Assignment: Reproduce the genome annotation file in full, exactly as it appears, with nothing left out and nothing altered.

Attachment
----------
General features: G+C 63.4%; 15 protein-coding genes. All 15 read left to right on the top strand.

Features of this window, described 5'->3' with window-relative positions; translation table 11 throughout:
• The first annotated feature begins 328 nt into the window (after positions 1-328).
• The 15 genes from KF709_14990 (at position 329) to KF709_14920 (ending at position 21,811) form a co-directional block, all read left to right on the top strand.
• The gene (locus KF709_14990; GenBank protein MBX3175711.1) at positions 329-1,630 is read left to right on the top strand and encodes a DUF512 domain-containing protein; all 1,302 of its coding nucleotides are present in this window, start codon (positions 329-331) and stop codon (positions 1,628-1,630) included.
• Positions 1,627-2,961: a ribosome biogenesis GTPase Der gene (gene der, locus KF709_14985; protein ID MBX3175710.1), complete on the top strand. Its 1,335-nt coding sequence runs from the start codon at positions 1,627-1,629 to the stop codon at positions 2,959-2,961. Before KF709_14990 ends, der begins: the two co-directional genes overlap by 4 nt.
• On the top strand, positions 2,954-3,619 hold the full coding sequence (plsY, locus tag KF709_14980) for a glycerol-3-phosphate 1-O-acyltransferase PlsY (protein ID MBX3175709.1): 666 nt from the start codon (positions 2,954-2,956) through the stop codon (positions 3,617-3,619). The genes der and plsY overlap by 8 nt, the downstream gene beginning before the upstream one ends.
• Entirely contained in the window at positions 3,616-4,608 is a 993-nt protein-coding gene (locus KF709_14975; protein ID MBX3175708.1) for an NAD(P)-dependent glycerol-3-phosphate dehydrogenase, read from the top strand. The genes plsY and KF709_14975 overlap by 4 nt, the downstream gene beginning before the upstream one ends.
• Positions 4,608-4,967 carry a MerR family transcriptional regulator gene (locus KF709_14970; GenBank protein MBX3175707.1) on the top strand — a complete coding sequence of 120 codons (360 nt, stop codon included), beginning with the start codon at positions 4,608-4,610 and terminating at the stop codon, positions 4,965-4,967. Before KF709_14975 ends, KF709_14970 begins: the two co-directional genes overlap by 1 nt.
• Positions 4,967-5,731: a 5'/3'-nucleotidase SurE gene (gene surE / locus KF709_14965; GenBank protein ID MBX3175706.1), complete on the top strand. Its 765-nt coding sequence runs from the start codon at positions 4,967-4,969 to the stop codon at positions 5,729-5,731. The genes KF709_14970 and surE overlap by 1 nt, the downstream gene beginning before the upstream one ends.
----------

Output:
General features: G+C 63.4%; 15 protein-coding genes. All 15 read left to right on the top strand.

Features of this window, described 5'->3' with window-relative positions; translation table 11 throughout:
• The first annotated feature begins 328 nt into the window (after positions 1-328).
• The 15 genes from KF709_14990 (at position 329) to KF709_14920 (ending at position 21,811) form a co-directional block, all read left to right on the top strand.
• The gene (locus KF709_14990; GenBank protein MBX3175711.1) at positions 329-1,630 is read left to right on the top strand and encodes a DUF512 domain-containing protein; all 1,302 of its coding nucleotides are present in this window, start codon (positions 329-331) and stop codon (positions 1,628-1,630) included.
• Positions 1,627-2,961: a ribosome biogenesis GTPase Der gene (gene der, locus KF709_14985; protein ID MBX3175710.1), complete on the top strand. Its 1,335-nt coding sequence runs from the start codon at positions 1,627-1,629 to the stop codon at positions 2,959-2,961. Before KF709_14990 ends, der begins: the two co-directional genes overlap by 4 nt.
• On the top strand, positions 2,954-3,619 hold the full coding sequence (plsY, locus tag KF709_14980) for a glycerol-3-phosphate 1-O-acyltransferase PlsY (protein ID MBX3175709.1): 666 nt from the start codon (positions 2,954-2,956) through the stop codon (positions 3,617-3,619). The genes der and plsY overlap by 8 nt, the downstream gene beginning before the upstream one ends.
• Entirely contained in the window at positions 3,616-4,608 is a 993-nt protein-coding gene (locus KF709_14975; protein ID MBX3175708.1) for an NAD(P)-dependent glycerol-3-phosphate dehydrogenase, read from the top strand. The genes plsY and KF709_14975 overlap by 4 nt, the downstream gene beginning before the upstream one ends.
• Positions 4,608-4,967 carry a MerR family transcriptional regulator gene (locus KF709_14970; GenBank protein MBX3175707.1) on the top strand — a complete coding sequence of 120 codons (360 nt, stop codon included), beginning with the start codon at positions 4,608-4,610 and terminating at the stop codon, positions 4,965-4,967. Before KF709_14975 ends, KF709_14970 begins: the two co-directional genes overlap by 1 nt.
• Positions 4,967-5,731: a 5'/3'-nucleotidase SurE gene (gene surE / locus KF709_14965; GenBank protein ID MBX3175706.1), complete on the top strand. Its 765-nt coding sequence runs from the start codon at positions 4,967-4,969 to the stop codon at positions 5,729-5,731. The genes KF709_14970 and surE overlap by 1 nt, the downstream gene beginning before the upstream one ends.